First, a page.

This wing investigates the processes artists use to make artworks, and it is probably the wing where you will see the highest proportion of ‘big name’ modern artists. So, if you only have time for one wing, this might be the one for you. Artists include Salvador Dali, Claude Monet, Pablo Picasso, Jackson Pollock and René Magritte. However, the most important thing in this wing actually gets its own room – the collective of Seagram Murals by Mark Rothko.
The Seagram Murals - 1958-9 - Mark Rothko (1903–1970)
This room seems to divide visitors to the gallery, some find it peaceful and relaxing, others find it oppressive..
Actually, Rothko had wished to create more of the oppressive feeling with this collection of murals. He was influenced by Michelangelo’s Laurentian Library in Florence with blocked in windows and doorways. Rothko said Michelangelo ‘achieved just the kind of feeling I’m after – he makes the viewers feel that they are trapped in a room where all the doors and windows are bricked up, so that all they can do is butt their heads forever against the wall.’ Cheery!
The name of these paintings comes from the fact that they were originally commissioned for the Seagram restaurant in the Four Seasons hotel in New York, but after painting them Rothko went off the idea of displaying them in front of wealthy dinners and decided to donate them to the Tate under condition that they must always be displayed exactly as they are today, in their own room and with a dimmed sober lighting.
Rothko was a troubled man and on the day the paintings arrived in London he sadly took his own life in his studio, something to reflect on whilst you sit in this space he designed.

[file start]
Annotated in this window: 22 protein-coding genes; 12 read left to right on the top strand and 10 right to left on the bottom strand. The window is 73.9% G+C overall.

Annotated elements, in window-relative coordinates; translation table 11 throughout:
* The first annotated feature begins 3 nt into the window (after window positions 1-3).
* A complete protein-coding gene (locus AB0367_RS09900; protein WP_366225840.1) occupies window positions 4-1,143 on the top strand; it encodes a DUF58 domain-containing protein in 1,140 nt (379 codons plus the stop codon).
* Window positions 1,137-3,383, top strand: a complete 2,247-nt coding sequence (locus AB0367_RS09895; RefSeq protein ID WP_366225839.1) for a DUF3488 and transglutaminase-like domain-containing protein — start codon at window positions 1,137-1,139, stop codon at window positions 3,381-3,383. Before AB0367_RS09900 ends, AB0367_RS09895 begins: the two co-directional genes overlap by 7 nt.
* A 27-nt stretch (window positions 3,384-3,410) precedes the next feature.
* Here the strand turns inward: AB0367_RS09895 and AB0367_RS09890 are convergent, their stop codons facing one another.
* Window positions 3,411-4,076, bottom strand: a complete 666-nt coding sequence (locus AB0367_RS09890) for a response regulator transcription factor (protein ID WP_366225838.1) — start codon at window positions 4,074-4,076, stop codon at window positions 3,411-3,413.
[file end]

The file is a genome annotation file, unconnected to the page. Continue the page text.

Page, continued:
This wing is often the most fun as it is all about artists who have embraced new and unusual materials and methods, and frankly they can get a bit weird! This wing rotates its collection more than any other but be sure to seek out El Anatsui and Haegue Yang. My personal favourite, and perhaps the most important piece in the entire Tate modern is Marcel Duchamp’s ‘Fountain’.
Fountain - 1917, replica 1964 - Marcel Duchamp (1887–1968)
Now, I know what you are thinking, that looks suspiciously like a urinal… Marcel Duchamp is responsible for something called ‘readymades’, this is the idea that an artist can take an object and that object can become art.
To really think how innovative this was you have to think about the time period, 1917 when he submitted this to an exhibition of avant-garde art in New York under the pseudonym R. Mutt. In fact, it was so innovative that the piece was excluded by the directors of the show. Duchamp was testing how avant-garde the exhibition really was, after his own disappointment at the rejection of his painting “Nude Descending a Staircase, No.2" at the Salon des Indépendants in Paris.
Whether you like this piece or hate it is extremely important to the history of art, as it really opened up the debate about what can be art, can an object become art just because an artist says it is? Duchamp challenged the existing ideas of what art could be.
Interestingly, as the original was just a urinal, and had been rejected, it was lost, probably destroyed. It was only much later, once the importance of this debate and the changes it brought to the art world that people started to care again about Duchamp’s fountain, and so the artist used the only source he had, photos taken of the original piece at the time of the exhibition, and commissioned copies made out of porcelain. So, the ultimate irony is that this is not even an actual urinal, it is a porcelain copy of a urinal, an artist-made piece posing as a ready-made. Very surreal!
The Tate really does reward random wanderings through its galleries, and you are sure to find something you like. It’s also worth checking out the Tanks, converted from the old oil tanks when the Tate was the Bankside power station. They are my favourite space in the gallery, is you like industrial architecture you will love them, and they have brilliant acoustics so often contain works by sound artists. You will find them in the basement of the Blavatnik Building, and the exhibitions rotate every few months.
Let me know in the comments below if you have other favourite pieces in the collection!
If you would like a private tour of the Tate’s collection, or any other museum or gallery, please contact me.